“I think we are all more than happy with your design and the way it has turned out. It has certainly made life easier for everyone” Client.

Disability architecture house extension

Disability adaption and extension

The classical British house is not ideal when it comes to accessibility. With an aging population and a better understanding of disabled needs, there is an increasing call for imaginative and good-quality solutions for accessibility in the existing housing stock.

Ground floor house extensions can be one of those solutions depending on the needs and aims of the family homeowners. An example of this is a recently completed extension in the outskirts of London.

One family member in the household is mobility disabled and the brief called for disability adaption and extension to the two-floor family house that would keep the family together in the home, and give the client independence in their daily life. Through the development of the initial brief, the objective was to create a new bedroom, bathroom, lounge/office, and a common workshop in the garden.

While the upper floor was left unchanged, the ground floor had to be evaluated and adapted to accommodate full access in addition to the new extension. This included a new ramp from the parking space to the front door, with enlarged door frames and open plan living internally as well as many smaller amendments. This continued to the new extension where the elimination of corridors simplified the layout.

Budget interior design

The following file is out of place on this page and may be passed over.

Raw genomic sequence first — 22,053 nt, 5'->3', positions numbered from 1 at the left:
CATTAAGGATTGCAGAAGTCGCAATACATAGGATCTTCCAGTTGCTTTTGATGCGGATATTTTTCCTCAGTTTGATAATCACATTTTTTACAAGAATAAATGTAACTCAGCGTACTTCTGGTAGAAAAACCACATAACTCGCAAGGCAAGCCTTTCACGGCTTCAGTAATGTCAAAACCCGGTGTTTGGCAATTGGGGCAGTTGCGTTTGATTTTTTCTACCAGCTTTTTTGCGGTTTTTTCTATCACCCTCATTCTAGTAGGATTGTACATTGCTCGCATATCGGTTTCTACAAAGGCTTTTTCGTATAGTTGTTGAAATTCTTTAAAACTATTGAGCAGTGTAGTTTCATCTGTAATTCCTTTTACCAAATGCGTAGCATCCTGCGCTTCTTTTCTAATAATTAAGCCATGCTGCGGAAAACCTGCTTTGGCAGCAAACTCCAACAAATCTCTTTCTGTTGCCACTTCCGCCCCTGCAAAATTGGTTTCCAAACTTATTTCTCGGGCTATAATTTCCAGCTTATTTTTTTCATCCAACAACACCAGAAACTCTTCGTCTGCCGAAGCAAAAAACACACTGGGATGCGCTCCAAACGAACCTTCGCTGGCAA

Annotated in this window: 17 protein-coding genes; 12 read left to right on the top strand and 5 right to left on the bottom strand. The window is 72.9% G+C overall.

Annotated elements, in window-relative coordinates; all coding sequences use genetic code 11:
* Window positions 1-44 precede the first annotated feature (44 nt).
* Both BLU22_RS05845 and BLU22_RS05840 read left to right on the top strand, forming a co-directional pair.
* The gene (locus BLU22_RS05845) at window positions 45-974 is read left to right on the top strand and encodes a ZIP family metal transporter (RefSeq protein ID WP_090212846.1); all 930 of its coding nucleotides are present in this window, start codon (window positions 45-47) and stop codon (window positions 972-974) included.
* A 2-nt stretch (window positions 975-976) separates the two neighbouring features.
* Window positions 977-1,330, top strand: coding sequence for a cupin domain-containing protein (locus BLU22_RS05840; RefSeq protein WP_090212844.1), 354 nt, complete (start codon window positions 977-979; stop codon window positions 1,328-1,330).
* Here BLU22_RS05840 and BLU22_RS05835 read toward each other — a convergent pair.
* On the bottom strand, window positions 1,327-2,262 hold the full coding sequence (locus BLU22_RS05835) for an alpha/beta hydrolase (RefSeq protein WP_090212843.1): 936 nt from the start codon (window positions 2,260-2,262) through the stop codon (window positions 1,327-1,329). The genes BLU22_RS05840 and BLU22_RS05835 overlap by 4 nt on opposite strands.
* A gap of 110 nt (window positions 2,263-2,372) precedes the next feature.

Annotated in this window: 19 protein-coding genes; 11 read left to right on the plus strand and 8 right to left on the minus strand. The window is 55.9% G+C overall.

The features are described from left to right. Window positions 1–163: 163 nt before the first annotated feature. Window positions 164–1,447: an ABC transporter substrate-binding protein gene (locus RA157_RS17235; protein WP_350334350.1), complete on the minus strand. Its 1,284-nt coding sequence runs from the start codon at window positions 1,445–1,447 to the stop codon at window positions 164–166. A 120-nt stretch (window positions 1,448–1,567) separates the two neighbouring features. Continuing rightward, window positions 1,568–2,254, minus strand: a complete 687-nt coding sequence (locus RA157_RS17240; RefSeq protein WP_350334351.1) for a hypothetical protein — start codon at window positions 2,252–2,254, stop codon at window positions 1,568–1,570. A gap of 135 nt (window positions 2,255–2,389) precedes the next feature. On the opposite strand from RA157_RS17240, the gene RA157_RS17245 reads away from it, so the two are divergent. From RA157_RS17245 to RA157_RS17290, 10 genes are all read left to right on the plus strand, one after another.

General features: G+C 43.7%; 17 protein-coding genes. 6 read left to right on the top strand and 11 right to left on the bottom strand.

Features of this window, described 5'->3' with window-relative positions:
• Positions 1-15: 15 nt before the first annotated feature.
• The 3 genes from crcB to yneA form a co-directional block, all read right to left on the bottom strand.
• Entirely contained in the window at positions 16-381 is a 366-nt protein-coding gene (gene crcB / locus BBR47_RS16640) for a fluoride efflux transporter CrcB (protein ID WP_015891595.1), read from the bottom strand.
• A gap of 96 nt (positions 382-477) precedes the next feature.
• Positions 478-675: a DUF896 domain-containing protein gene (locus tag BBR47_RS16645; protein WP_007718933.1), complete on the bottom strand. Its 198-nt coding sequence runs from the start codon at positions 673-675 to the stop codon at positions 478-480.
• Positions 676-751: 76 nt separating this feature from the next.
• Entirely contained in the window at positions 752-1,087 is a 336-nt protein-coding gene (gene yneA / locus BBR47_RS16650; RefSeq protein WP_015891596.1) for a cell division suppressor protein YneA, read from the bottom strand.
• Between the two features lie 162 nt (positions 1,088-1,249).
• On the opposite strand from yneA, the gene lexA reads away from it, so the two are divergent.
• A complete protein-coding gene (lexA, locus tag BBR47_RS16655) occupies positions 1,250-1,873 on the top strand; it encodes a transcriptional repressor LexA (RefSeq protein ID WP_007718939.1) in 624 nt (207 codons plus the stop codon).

Mobility considerations

It’s important to think of space in three dimensions. Corridors need to be wide enough for wheelchair access, and allow spaces for turning, and doors need to be wide enough for access, making sure the door does not restrict the opening when ajar. All thresholds and steps need to be removed and obviously drained externally. The minimalist design solutions that can come out of this are modern, functional, and beautiful.

Through the negotiations with the planning department, a simple massing solution was worked out. The extension had to minimize impact, both on neighbours and on daylight getting into the existing building.  The extension sits along the whole west side of the garden, with spaces getting more private, the further away from the main house. The house and extension form an L shape around and define the garden with a small stone patio along the garden facadees. The patio also acts as an accessible path to a small workshop at the end of the extension.

An interesting aspect of the work was finding an equilibrium between private and family, independence, and assistance. Creating bright open spaces to the garden, while still allowing privacy and independence with a small courtyard between the house and extension. This also physically distanced the private spaces, while still giving visual lines to the resident for assistance if the need arises.

Home and garden

The enclosed nature of the garden connected the spaces very directly with the outside, making the garden feel like another space in the home. Large windows underlined this connection. Daylight and fresh air are important to everyone and habitable rooms need easy access to an operable window for fresh air. The glazing to space ratio should be between 20% and 25% of the floor area in order to satisfy the recommendations of the Building Regulations whilst providing the maximum amount of natural daylight without compromising the energy efficiency of the home

To make sure the work came within budget, the materials and assembly are traditional, which also seamlessly ties the extension to the existing house.

The resulting disability adaption has made a great positive impact on the life of the client and family, which is the best compliment any designer can get. The NHS carer was extremely supportive and highly praised the design during and after completion.

The value of good architecture when done right can be immeasurable to everyone’s quality of life.

Copyright – Gudjon Erlendsson – 2021

The Highline

Eric Emerson

Photograph by Andy Blair 1975.